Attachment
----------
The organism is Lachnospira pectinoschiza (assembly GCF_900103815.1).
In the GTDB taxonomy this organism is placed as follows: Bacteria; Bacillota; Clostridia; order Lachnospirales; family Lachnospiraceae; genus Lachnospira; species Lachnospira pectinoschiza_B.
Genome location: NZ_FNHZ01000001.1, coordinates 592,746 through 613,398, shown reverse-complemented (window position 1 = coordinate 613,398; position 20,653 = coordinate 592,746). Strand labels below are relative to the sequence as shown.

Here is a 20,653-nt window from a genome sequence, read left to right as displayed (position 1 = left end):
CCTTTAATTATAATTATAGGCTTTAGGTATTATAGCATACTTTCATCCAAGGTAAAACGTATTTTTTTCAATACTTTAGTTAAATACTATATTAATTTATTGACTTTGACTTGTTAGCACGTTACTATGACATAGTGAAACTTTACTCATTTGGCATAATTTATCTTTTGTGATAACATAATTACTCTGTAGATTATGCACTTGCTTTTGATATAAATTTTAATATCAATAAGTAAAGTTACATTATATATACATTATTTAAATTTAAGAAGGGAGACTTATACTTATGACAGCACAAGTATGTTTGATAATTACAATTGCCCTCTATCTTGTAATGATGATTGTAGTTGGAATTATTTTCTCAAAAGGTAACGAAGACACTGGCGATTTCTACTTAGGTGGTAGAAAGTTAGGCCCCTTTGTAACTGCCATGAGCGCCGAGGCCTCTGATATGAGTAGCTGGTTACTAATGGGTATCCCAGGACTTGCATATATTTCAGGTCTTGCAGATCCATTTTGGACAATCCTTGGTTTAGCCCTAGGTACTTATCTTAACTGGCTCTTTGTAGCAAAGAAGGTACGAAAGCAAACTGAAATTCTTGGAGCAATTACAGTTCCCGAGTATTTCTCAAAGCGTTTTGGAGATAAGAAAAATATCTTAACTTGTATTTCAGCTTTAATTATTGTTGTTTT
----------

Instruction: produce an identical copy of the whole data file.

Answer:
The organism is Lachnospira pectinoschiza (assembly GCF_900103815.1).
In the GTDB taxonomy this organism is placed as follows: Bacteria; Bacillota; Clostridia; order Lachnospirales; family Lachnospiraceae; genus Lachnospira; species Lachnospira pectinoschiza_B.
Genome location: NZ_FNHZ01000001.1, coordinates 592,746 through 613,398, shown reverse-complemented (window position 1 = coordinate 613,398; position 20,653 = coordinate 592,746). Strand labels below are relative to the sequence as shown.

Here is a 20,653-nt window from a genome sequence, read left to right as displayed (position 1 = left end):
CCTTTAATTATAATTATAGGCTTTAGGTATTATAGCATACTTTCATCCAAGGTAAAACGTATTTTTTTCAATACTTTAGTTAAATACTATATTAATTTATTGACTTTGACTTGTTAGCACGTTACTATGACATAGTGAAACTTTACTCATTTGGCATAATTTATCTTTTGTGATAACATAATTACTCTGTAGATTATGCACTTGCTTTTGATATAAATTTTAATATCAATAAGTAAAGTTACATTATATATACATTATTTAAATTTAAGAAGGGAGACTTATACTTATGACAGCACAAGTATGTTTGATAATTACAATTGCCCTCTATCTTGTAATGATGATTGTAGTTGGAATTATTTTCTCAAAAGGTAACGAAGACACTGGCGATTTCTACTTAGGTGGTAGAAAGTTAGGCCCCTTTGTAACTGCCATGAGCGCCGAGGCCTCTGATATGAGTAGCTGGTTACTAATGGGTATCCCAGGACTTGCATATATTTCAGGTCTTGCAGATCCATTTTGGACAATCCTTGGTTTAGCCCTAGGTACTTATCTTAACTGGCTCTTTGTAGCAAAGAAGGTACGAAAGCAAACTGAAATTCTTGGAGCAATTACAGTTCCCGAGTATTTCTCAAAGCGTTTTGGAGATAAGAAAAATATCTTAACTTGTATTTCAGCTTTAATTATTGTTGTTTT